Get Alert
Please Wait... Processing your request... Please Wait.
You must sign in to sign-up for alerts.

Please confirm that your email address is correct, so you can successfully receive this alert.

News and Notes   |    
News Briefs
Psychiatric Services 2012; doi: 10.1176/appi.ps.20120p842
View Author and Article Information

Copyright © 2012 by the American Psychiatric Association.

text A A A

National Council for Community Behavioral Healthcare survey finds low HIT readiness: To be eligible for incentive payments for adopting electronic health records, organizations must meet federally established criteria for “meaningful use” of health information technology (HIT) to record and report key data and to achieve specific goals in patient care. Data from a recent survey of nearly 500 behavioral health organizations show that only 2% of community mental health and addictions treatment organizations feel ready to meet meaningful use requirements, a much lower proportion than their counterparts providing general medical care. When asked about barriers to implementing HIT, 30% of respondents identified “upfront financial costs” as the leading roadblock, followed by 12% who listed “ongoing maintenance costs.” The 47-page report, HIT Adoption and Meaningful Use Readiness in Community Behavioral Health, attributes the disparity in large part to the American Recovery and Reinvestment Act of 2009, which provided more than $19 billion for HIT incentive payments but did not qualify behavioral health organizations to receive facility incentive payments. The report calls on Congress to narrow the digital divide between behavioral health and the rest of health care by passing the Behavioral Health Information Technology Act. The full report is available online at www.thenationalcouncil.org.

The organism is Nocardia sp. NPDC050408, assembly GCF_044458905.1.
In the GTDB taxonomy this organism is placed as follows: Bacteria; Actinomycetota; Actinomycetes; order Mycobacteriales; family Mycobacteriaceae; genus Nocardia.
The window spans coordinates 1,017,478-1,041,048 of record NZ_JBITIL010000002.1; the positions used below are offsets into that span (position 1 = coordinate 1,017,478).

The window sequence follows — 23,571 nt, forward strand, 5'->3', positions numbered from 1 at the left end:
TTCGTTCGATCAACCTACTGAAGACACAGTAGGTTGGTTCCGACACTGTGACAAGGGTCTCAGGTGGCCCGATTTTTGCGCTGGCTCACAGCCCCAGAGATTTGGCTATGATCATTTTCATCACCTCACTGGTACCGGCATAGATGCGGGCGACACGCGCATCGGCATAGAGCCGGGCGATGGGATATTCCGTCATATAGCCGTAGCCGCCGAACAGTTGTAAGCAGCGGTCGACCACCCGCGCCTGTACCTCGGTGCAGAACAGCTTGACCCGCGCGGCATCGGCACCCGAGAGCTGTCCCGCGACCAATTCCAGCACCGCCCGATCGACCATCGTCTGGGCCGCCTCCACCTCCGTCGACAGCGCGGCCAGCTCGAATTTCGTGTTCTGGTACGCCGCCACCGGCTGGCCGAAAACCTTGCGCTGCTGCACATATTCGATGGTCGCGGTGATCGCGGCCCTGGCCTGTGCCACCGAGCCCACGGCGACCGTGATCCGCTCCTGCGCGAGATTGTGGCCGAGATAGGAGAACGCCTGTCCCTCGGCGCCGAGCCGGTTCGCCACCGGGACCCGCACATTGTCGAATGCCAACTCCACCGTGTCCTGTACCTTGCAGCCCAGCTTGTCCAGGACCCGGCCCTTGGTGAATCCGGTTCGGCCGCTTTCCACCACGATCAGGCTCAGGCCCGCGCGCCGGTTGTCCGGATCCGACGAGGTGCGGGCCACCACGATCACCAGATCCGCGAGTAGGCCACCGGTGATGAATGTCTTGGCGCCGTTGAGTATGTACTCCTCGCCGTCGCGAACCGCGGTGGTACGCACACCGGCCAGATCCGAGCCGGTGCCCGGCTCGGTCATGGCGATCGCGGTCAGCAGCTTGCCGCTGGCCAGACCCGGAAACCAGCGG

AHRQ's review of ADHD treatment options and new resources: The Agency for Healthcare Research and Quality (AHRQ) has published the results of its evaluation of evidence regarding the potential benefits and adverse effects associated with treatments for attention-deficit hyperactivity disorder (ADHD) among preschoolers; the long-term effectiveness of interventions for ADHD among children six years and older; and the variability of prevalence, diagnosis, and treatment associated with potential moderating factors. The systematic review included 223 studies published from January 1980 through May 2010. Among preschool children with disruptive behavior disorder, which includes ADHD, the review found that parental behavior training reduces ADHD symptoms. The review also found that medications are thought to generally be safe and effective for improving school-age children's behavior, but long-term side effects are unknown. New resources based on the review include a summary of the research findings for parents and other caregivers, a summary for clinicians, CME activity, and a faculty slide set. The full report is available at www.effectivehealthcare.ahrq.gov/adhdtreatment.cfm.




CME Activity

There is currently no quiz available for this resource. Please click here to go to the CME page to find another.
Submit a Comments
Please read the other comments before you post yours. Contributors must reveal any conflict of interest.
Comments are moderated and will appear on the site at the discertion of APA editorial staff.

* = Required Field
(if multiple authors, separate names by comma)
Example: John Doe

Related Content
Dulcan's Textbook of Child and Adolescent Psychiatry > Chapter 2.  >
Dulcan's Textbook of Child and Adolescent Psychiatry > Chapter 54.  >
Dulcan's Textbook of Child and Adolescent Psychiatry > Chapter 16.  >
Dulcan's Textbook of Child and Adolescent Psychiatry > Chapter 31.  >
DSM-5™ Clinical Cases > Chapter 7.  >
Topic Collections
Psychiatric News